This summer, statistics PhD graduate Genevera Allen took on a new position — a joint assistant professorship between the statistics department at Rice University and the department of paediatrics and neurology at the neighbouring Baylor College of Medicine in Houston, Texas. She took the post for the access it will give her to important problems and great volumes of data, despite the risks for an untenured professor of splitting attention between multiple fields and institutions.
Allen's appointment is emblematic of growing links between statisticians and research scientists. Statisticians are increasingly not just contributors, asked to help out with data analysis in the end game, but collaborators, needed to help in defining research questions and designing the study from the beginning. This is a positive trend — for statisticians and scientists alike — that needs to be encouraged.
“Jobs for statisticians go unfilled across industry, academia and government.”
Although no thorough analyses have been done to confirm the rise of statisticians in collaborative projects, anecdotally the trend is clear. At North Carolina State University's statistics department in Raleigh — one of the top statistics groups in the United States — nearly half of all faculty publications are now published in non-statistical scientific and engineering journals. In line with this trend, the need for statisticians is rising. In the United Stated, master's degrees in statistics have rocketed from about 900 in 2000 to more than 1,800 in 2009 (see 'Increasing significance?'). And still, jobs for statisticians go unfilled across industry, academia and government.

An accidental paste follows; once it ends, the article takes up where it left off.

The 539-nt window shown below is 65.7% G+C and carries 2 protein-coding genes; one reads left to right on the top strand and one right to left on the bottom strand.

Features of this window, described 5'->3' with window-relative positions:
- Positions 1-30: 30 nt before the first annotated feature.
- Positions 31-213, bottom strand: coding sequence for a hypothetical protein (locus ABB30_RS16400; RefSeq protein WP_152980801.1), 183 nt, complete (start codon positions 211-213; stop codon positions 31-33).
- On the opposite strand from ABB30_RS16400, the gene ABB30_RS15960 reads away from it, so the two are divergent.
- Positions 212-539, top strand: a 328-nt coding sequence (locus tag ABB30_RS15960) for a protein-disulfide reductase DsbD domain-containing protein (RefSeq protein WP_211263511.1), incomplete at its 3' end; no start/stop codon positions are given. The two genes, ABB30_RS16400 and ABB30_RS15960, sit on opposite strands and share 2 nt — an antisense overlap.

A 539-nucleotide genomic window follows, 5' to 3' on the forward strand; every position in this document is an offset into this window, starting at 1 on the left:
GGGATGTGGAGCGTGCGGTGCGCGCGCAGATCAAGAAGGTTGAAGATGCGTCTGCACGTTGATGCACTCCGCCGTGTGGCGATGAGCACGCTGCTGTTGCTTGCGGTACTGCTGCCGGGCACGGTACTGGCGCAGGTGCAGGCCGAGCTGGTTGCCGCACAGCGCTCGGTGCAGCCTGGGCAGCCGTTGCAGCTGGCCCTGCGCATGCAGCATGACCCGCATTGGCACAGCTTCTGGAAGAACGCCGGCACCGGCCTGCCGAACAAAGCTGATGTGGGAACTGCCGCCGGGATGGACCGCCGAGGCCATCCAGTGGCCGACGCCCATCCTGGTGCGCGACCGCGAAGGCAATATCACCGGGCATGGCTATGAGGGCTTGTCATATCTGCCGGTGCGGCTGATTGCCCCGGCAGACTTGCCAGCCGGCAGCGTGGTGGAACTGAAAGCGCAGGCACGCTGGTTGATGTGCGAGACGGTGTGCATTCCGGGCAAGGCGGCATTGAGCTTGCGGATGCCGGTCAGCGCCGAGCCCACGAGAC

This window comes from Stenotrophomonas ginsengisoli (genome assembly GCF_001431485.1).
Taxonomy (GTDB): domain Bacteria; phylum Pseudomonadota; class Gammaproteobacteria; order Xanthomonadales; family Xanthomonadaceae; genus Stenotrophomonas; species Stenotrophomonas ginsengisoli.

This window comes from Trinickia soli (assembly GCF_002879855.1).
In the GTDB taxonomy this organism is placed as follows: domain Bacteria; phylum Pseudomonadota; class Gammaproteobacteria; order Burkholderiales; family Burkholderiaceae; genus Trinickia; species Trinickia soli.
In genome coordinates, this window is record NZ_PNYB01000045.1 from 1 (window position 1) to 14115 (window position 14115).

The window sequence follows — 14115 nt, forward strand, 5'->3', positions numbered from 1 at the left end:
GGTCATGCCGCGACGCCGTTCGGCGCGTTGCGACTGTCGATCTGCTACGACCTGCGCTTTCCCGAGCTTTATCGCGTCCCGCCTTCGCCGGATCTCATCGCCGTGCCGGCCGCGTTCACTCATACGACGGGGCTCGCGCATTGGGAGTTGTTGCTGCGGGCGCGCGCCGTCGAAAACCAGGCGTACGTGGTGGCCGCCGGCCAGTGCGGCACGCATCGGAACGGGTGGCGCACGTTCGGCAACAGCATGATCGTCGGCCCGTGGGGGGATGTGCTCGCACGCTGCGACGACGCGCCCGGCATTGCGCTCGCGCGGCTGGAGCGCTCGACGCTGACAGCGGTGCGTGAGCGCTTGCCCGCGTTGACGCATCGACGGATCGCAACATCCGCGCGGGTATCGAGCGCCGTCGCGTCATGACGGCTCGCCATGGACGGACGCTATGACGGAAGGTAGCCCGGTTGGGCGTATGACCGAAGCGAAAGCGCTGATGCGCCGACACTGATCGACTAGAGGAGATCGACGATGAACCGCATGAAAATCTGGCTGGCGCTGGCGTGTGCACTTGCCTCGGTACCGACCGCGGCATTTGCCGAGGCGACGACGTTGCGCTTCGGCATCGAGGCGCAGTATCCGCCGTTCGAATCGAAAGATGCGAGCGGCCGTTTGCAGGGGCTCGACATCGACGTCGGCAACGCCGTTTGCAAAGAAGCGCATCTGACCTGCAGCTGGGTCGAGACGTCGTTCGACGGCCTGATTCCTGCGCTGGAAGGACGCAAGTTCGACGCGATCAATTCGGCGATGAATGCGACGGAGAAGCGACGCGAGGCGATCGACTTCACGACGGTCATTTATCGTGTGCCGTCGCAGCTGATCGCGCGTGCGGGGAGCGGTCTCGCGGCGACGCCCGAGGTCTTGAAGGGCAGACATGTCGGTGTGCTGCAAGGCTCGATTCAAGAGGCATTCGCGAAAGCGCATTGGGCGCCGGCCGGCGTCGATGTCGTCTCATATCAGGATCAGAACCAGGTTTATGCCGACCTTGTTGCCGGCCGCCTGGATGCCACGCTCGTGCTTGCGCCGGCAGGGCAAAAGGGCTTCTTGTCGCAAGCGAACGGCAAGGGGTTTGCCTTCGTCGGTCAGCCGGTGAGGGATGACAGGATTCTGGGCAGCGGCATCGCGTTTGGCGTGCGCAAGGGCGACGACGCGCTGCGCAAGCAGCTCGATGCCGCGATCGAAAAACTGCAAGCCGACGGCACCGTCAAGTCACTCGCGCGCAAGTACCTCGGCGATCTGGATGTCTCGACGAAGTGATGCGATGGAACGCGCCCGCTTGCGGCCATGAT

Statistics has had a rich history of collaboration; indeed it is sometimes called the quintessential interdisciplinary science. I was reminded of this in a recent conversation with oceanographer Walter Munk, whose collaboration with statistician John Tukey in the 1950s and '60s, for example, helped to forge the field of wave forecasting. The earliest statistical pioneers, including Thomas Bayes of Bayesian analysis fame, worked in close collaboration with scientists.